Well, the last thing we have to do before breaking down the Balsa USA Triplane for covering, is to assemble and attach the engine cowling. The kit comes with a decent fiberglass cowling but for some improved scale appearance, I replaced the one that comes with the kit with an aluminum cowling from Arizona Model Aircrafters.
Start by installing the engine in your fuselage so you can center the faceplate on the cowling.
Tape the faceplate to the front of the cowling and measure the distance from the center prop-hub opening to the outer edges of the cowling ring. It should be equal in all dimensions top, bottom, and sides.
Mark the location on the faceplate, and remove it from the outside and tape it to the inside of the cowl. Use your hash marks to set it in the correct position.
For my engine, The Zenoah GT-80 I had to enlarge the prop-hub opening so I used a half-round file and held the faceplate in a vice.
Remove the mufflers and then slip the cowling into place. Tape the cowling into place with the opening centered around the engine’s prop hub.
Double check the cowling’s position and then mark the lower corners of the fuselage where it meets the aft edge of the engine cowl.
Transfer the corner marks to the inside surface of the engine cowling along the aft edge.
The cowling comes with a “Cut Template” and it is used to remove the bottom portion of the cowl ring. There is a side of the pie shaped template that has an arrow printed on as shown above. This should be aligned with the cowl’s aft edge.
With the template taped to the inside of the engine cowl, trace the cut line onto the inside edge cowling using the template. It should end with the bottom point resting on the corner of the faceplate.
Before cutting the cowling’s opening, use small buttonhead sheet metal screws to attach the faceplate. It is easier to do this while the cowling is still in one piece. after the cowl is cut, it will spring open and it’s diameter will change slightly throwing off the faceplate’s positioning. I use screws from Micro Fasteners
Here the cowling has been reinstalled to again check the position of the faceplate.
Remove the faceplate, use a Dremel Moto Tool and a cut-off disc to cut away the bottom portion of the cowling ring. Sand and file the cut edges smooth and reposition on the cowl on the fuselage to check the bottom corner alignment.
To add strength to the fuselage face, I added a lite-ply doubler ring as shown above. This is what the attachment blcoks (there are 7,) will be glued to. Note that the middle wing alignment dowel has to clear the inside edge.
Before gluing the blocks into place, drill the holes in the center of the blocks and install the blind nuts as shown. Also, I sanded a very slight radius on the outer face of the block to match the curve of the cowling. I used ZAP CA Gel adhesive. Also, later the blocks will be cross-drilled and round wooden toothpicks will be used to strengthen the glue bond to the fuselage face/doubler ring.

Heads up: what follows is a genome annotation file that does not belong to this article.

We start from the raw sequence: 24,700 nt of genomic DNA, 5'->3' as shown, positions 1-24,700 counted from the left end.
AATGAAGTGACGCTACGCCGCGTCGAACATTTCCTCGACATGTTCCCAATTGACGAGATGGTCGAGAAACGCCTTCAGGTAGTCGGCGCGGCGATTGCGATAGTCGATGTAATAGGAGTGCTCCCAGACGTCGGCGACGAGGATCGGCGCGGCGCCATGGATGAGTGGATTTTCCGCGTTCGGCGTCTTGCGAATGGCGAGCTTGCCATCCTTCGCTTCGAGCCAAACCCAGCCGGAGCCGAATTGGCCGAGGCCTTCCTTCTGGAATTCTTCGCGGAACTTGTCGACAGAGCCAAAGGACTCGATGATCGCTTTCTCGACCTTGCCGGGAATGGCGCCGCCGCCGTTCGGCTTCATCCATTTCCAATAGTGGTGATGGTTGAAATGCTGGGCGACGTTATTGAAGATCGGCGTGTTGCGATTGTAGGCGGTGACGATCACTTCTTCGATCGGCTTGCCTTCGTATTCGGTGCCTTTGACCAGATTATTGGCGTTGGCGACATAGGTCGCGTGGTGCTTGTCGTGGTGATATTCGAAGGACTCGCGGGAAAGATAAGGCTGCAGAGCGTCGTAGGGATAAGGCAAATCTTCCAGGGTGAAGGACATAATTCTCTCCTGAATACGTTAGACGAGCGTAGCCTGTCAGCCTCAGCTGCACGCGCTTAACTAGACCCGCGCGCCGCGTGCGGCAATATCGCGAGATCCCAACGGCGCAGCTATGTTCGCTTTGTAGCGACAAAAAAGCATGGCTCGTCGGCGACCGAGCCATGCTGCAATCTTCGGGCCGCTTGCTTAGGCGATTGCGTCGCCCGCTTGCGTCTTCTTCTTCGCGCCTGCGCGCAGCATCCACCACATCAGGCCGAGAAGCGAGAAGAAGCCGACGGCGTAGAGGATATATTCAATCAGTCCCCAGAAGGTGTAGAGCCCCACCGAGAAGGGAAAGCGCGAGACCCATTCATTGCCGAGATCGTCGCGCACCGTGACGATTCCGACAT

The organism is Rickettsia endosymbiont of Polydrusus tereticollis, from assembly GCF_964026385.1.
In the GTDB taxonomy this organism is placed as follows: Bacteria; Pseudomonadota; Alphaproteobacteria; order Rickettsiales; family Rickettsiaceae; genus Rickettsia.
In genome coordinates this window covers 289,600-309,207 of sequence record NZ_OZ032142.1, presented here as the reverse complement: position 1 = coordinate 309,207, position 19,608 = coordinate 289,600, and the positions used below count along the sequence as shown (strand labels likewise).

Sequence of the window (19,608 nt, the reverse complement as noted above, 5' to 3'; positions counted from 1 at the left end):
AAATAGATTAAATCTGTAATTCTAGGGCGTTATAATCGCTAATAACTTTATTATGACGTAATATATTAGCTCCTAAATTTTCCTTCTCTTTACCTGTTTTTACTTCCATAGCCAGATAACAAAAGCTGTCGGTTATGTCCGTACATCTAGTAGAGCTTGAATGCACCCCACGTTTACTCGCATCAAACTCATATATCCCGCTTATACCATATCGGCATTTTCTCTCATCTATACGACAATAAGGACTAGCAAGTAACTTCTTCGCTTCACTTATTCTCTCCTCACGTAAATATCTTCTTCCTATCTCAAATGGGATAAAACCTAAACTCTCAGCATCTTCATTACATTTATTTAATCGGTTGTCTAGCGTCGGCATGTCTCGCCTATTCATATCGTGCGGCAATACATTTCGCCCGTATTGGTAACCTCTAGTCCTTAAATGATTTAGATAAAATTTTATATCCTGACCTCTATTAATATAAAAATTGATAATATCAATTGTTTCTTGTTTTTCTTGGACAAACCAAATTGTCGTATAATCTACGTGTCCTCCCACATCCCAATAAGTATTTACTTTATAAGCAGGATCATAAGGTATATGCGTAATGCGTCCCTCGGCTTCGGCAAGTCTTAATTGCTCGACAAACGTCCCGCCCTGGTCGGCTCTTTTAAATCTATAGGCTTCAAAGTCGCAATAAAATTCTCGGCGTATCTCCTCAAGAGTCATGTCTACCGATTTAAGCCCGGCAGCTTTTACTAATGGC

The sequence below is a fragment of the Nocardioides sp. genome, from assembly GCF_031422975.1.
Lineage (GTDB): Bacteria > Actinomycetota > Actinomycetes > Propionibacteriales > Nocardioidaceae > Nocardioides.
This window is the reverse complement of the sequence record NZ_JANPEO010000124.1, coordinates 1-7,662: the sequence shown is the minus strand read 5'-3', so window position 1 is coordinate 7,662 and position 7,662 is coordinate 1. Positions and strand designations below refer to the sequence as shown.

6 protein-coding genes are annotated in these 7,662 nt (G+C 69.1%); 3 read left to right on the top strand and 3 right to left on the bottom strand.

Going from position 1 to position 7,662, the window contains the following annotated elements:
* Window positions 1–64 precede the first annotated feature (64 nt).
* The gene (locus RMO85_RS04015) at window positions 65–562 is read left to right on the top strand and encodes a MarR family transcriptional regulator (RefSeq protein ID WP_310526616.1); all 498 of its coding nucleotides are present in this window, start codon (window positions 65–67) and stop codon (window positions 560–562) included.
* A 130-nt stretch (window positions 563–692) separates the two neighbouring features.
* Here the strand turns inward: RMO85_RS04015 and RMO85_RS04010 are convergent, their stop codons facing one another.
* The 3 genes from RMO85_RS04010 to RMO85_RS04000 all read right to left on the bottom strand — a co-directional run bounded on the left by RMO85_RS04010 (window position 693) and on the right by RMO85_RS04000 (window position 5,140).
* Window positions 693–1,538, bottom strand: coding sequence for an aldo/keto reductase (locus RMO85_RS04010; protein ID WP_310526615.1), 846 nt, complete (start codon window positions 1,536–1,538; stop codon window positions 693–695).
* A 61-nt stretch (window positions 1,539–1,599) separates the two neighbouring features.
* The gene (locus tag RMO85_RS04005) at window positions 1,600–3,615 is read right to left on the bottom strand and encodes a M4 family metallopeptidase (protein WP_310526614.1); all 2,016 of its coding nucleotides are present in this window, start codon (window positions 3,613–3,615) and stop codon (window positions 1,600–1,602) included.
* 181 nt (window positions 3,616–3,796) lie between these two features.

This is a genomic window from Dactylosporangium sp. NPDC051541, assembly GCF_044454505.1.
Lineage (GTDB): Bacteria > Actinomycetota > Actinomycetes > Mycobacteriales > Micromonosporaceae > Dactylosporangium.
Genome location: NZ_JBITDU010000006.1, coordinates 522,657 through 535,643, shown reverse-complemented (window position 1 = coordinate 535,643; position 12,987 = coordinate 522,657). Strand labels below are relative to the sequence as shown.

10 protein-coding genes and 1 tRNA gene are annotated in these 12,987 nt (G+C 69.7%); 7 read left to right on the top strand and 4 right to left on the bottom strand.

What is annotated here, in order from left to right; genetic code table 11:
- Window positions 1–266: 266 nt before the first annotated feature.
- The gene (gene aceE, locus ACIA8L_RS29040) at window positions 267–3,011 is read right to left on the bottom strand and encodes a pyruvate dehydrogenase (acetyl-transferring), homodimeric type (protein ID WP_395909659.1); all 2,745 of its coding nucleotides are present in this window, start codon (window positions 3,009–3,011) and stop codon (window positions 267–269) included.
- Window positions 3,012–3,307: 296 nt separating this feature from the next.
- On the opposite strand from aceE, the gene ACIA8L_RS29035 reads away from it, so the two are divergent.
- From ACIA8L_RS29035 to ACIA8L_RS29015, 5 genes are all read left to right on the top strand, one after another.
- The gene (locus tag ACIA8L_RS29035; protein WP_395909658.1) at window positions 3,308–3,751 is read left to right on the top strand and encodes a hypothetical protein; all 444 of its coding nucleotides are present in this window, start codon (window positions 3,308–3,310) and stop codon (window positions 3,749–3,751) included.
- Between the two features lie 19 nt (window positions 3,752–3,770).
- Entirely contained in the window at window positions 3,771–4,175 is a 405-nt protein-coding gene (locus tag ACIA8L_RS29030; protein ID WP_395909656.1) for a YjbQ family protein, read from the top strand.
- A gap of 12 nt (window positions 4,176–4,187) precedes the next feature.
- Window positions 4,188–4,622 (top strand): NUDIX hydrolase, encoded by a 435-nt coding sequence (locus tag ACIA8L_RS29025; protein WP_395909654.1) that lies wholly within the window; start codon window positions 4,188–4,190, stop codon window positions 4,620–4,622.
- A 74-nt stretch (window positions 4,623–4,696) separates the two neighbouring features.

Before drilling the holes for the attachment bolts, be sure to check the cowl positioning and draw reference lines on the fuselage to make sure the cowl remains straight.
Reattach the face place . All the screws should match up to the holes and when all tightened into place, they will pull the cowling back into shape. Check the fit of the cowling to the fuselage again. Make sure the bottom corners line up with the fuselage and the bottom of the faceplate is level.
When the cowling and faceplate are joined, the stress of the cowl ring with the bottom section removed causes the faceplate to bow outward. this is fixed by gluing a 1/4-inch carbon fiber tube to the inside edge of the faceplate.
To add some stiffness to the bottom edge of the faceplate, I also bend a curf into the bottom edge, and the CF tube will rest in the backside of this bend.
Here you see the CF tube glued into place with JB-Weld epoxy. Be sure to clean and sand the surfaces to make a strong bond.
Use more JB-Weld to glue and seal the faceplate to the cowl ring. Also clip the screws down with a pair of wire cutters. Let the JB-Weld cure overnight.
Measure the position of the hole in the top block and transfer to the cowling then drill a pilot hole. Enlarge the hole to fit your screw (I use a 4-40 hex-head bolt with washer) and secure the cowling by snugging the screw into place.
Do the same for the two lower screws and snug them bolts into place.
Finally install the 4 side screws and snug into place. There are a total of 7 cowling attachment screws.
There you have it. A nice aluminum engine cowling in true Fokker Triplane fashion center and secured to the fuselage. The job takes a little time, but the end result is much better than using the weak, non-scale fiberglass cowling that comes with the kit.
All that’s left to do is take everything apart and start covering the Triplane! Stay tuned!